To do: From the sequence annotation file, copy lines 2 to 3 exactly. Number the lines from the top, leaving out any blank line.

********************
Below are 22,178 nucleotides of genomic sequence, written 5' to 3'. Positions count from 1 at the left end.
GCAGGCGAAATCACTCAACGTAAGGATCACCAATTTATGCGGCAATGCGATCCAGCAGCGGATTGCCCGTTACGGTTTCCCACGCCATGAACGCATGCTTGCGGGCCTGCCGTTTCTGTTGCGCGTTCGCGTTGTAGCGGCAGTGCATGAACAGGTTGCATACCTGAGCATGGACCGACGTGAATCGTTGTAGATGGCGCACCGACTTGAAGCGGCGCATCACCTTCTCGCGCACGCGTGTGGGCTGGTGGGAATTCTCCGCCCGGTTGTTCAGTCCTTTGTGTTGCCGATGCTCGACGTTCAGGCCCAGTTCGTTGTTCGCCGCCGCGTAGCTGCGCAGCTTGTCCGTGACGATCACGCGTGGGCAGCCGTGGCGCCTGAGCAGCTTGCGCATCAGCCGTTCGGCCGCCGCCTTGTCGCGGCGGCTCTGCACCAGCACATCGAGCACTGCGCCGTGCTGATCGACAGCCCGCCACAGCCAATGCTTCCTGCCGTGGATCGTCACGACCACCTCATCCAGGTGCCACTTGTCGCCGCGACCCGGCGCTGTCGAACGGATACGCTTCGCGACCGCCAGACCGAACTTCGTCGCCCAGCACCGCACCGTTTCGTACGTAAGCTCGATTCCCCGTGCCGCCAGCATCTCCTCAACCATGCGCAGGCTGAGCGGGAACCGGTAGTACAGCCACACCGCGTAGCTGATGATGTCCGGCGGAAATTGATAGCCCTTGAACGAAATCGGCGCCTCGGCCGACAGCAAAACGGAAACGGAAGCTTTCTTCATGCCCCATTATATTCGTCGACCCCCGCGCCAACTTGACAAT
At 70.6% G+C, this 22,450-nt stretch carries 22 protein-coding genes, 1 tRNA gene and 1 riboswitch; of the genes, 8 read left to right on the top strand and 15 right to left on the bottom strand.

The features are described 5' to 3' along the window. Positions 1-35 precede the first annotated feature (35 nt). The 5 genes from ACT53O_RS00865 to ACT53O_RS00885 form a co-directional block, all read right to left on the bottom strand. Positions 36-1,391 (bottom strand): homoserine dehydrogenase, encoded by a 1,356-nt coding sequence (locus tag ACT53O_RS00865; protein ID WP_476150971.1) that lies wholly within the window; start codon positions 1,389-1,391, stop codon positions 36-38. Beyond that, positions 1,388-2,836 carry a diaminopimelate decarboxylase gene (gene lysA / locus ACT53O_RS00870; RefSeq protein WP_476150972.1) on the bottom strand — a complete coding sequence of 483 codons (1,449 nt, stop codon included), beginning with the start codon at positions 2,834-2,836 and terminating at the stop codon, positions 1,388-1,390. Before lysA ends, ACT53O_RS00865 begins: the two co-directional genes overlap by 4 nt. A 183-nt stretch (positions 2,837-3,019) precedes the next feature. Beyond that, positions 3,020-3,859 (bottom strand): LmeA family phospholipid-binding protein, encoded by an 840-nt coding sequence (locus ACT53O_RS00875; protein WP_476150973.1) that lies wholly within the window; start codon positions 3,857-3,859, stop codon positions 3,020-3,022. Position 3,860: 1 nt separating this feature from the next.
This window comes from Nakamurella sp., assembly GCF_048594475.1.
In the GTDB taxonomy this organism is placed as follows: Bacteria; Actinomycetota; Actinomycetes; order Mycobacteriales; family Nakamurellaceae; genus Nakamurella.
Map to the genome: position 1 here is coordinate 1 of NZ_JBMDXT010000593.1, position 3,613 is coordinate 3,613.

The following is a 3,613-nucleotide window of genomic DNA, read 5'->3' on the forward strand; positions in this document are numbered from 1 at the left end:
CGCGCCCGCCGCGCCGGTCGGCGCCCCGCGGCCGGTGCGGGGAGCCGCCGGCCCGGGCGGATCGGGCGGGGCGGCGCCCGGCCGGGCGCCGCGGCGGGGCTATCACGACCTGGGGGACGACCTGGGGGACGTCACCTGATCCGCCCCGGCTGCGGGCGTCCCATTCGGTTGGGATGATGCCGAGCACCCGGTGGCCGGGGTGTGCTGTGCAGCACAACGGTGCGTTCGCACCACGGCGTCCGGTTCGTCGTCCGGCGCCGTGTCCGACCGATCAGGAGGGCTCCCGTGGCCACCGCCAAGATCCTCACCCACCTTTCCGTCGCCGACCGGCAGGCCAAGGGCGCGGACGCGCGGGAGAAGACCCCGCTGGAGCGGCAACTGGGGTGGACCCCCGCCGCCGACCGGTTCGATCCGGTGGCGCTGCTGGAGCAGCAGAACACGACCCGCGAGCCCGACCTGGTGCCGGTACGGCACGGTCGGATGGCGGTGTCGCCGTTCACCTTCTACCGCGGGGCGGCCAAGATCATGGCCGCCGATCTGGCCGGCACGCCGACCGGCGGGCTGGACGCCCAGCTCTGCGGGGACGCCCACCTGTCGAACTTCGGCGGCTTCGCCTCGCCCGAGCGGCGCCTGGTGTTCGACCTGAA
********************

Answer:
GCAGGCGAAATCACTCAACGTAAGGATCACCAATTTATGCGGCAATGCGATCCAGCAGCGGATTGCCCGTTACGGTTTCCCACGCCATGAACGCATGCTTGCGGGCCTGCCGTTTCTGTTGCGCGTTCGCGTTGTAGCGGCAGTGCATGAACAGGTTGCATACCTGAGCATGGACCGACGTGAATCGTTGTAGATGGCGCACCGACTTGAAGCGGCGCATCACCTTCTCGCGCACGCGTGTGGGCTGGTGGGAATTCTCCGCCCGGTTGTTCAGTCCTTTGTGTTGCCGATGCTCGACGTTCAGGCCCAGTTCGTTGTTCGCCGCCGCGTAGCTGCGCAGCTTGTCCGTGACGATCACGCGTGGGCAGCCGTGGCGCCTGAGCAGCTTGCGCATCAGCCGTTCGGCCGCCGCCTTGTCGCGGCGGCTCTGCACCAGCACATCGAGCACTGCGCCGTGCTGATCGACAGCCCGCCACAGCCAATGCTTCCTGCCGTGGATCGTCACGACCACCTCATCCAGGTGCCACTTGTCGCCGCGACCCGGCGCTGTCGAACGGATACGCTTCGCGACCGCCAGACCGAACTTCGTCGCCCAGCACCGCACCGTTTCGTACGTAAGCTCGATTCCCCGTGCCGCCAGCATCTCCTCAACCATGCGCAGGCTGAGCGGGAACCGGTAGTACAGCCACACCGCGTAGCTGATGATGTCCGGCGGAAATTGATAGCCCTTGAACGAAATCGGCGCCTCGGCCGACAGCAAAACGGAAACGGAAGCTTTCTTCATGCCCCATTATATTCGTCGACCCCCGCGCCAACTTGACAAT
At 70.6% G+C, this 22,450-nt stretch carries 22 protein-coding genes, 1 tRNA gene and 1 riboswitch; of the genes, 8 read left to right on the top strand and 15 right to left on the bottom strand.